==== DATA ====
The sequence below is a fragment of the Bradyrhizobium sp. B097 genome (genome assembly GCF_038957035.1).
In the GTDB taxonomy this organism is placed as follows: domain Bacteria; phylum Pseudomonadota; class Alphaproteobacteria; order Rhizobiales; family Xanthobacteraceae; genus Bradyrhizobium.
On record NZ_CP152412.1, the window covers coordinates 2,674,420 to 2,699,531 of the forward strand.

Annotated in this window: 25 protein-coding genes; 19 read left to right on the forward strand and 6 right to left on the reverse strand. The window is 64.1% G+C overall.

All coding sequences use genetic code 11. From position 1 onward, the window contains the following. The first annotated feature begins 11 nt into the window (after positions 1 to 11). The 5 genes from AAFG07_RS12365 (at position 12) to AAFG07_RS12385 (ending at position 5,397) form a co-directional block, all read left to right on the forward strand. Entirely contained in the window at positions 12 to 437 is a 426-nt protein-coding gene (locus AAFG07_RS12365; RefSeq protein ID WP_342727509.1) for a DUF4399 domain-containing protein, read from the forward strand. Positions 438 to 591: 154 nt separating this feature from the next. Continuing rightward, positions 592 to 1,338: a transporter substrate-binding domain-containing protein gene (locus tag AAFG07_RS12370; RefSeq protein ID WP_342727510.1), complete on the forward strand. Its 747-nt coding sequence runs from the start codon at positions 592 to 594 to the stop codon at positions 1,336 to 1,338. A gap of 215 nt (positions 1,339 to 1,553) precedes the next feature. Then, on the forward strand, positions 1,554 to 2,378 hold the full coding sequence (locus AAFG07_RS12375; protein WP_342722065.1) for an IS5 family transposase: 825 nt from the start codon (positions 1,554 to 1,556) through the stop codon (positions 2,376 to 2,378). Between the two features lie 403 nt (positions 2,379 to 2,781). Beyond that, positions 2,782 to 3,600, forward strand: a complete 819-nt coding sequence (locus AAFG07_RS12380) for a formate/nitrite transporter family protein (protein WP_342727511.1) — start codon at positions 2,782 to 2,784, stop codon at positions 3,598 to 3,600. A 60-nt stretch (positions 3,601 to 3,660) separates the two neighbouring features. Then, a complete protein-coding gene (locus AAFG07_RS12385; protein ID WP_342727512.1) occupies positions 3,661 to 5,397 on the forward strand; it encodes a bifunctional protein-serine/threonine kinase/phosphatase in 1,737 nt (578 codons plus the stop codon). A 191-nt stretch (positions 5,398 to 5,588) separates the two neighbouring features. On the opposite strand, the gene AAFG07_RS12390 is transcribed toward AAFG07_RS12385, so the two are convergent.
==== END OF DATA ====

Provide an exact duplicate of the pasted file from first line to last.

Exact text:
The sequence below is a fragment of the Bradyrhizobium sp. B097 genome (genome assembly GCF_038957035.1).
In the GTDB taxonomy this organism is placed as follows: domain Bacteria; phylum Pseudomonadota; class Alphaproteobacteria; order Rhizobiales; family Xanthobacteraceae; genus Bradyrhizobium.
On record NZ_CP152412.1, the window covers coordinates 2,674,420 to 2,699,531 of the forward strand.

Annotated in this window: 25 protein-coding genes; 19 read left to right on the forward strand and 6 right to left on the reverse strand. The window is 64.1% G+C overall.

All coding sequences use genetic code 11. From position 1 onward, the window contains the following. The first annotated feature begins 11 nt into the window (after positions 1 to 11). The 5 genes from AAFG07_RS12365 (at position 12) to AAFG07_RS12385 (ending at position 5,397) form a co-directional block, all read left to right on the forward strand. Entirely contained in the window at positions 12 to 437 is a 426-nt protein-coding gene (locus AAFG07_RS12365; RefSeq protein ID WP_342727509.1) for a DUF4399 domain-containing protein, read from the forward strand. Positions 438 to 591: 154 nt separating this feature from the next. Continuing rightward, positions 592 to 1,338: a transporter substrate-binding domain-containing protein gene (locus tag AAFG07_RS12370; RefSeq protein ID WP_342727510.1), complete on the forward strand. Its 747-nt coding sequence runs from the start codon at positions 592 to 594 to the stop codon at positions 1,336 to 1,338. A gap of 215 nt (positions 1,339 to 1,553) precedes the next feature. Then, on the forward strand, positions 1,554 to 2,378 hold the full coding sequence (locus AAFG07_RS12375; protein WP_342722065.1) for an IS5 family transposase: 825 nt from the start codon (positions 1,554 to 1,556) through the stop codon (positions 2,376 to 2,378). Between the two features lie 403 nt (positions 2,379 to 2,781). Beyond that, positions 2,782 to 3,600, forward strand: a complete 819-nt coding sequence (locus AAFG07_RS12380) for a formate/nitrite transporter family protein (protein WP_342727511.1) — start codon at positions 2,782 to 2,784, stop codon at positions 3,598 to 3,600. A 60-nt stretch (positions 3,601 to 3,660) separates the two neighbouring features. Then, a complete protein-coding gene (locus AAFG07_RS12385; protein ID WP_342727512.1) occupies positions 3,661 to 5,397 on the forward strand; it encodes a bifunctional protein-serine/threonine kinase/phosphatase in 1,737 nt (578 codons plus the stop codon). A 191-nt stretch (positions 5,398 to 5,588) separates the two neighbouring features. On the opposite strand, the gene AAFG07_RS12390 is transcribed toward AAFG07_RS12385, so the two are convergent.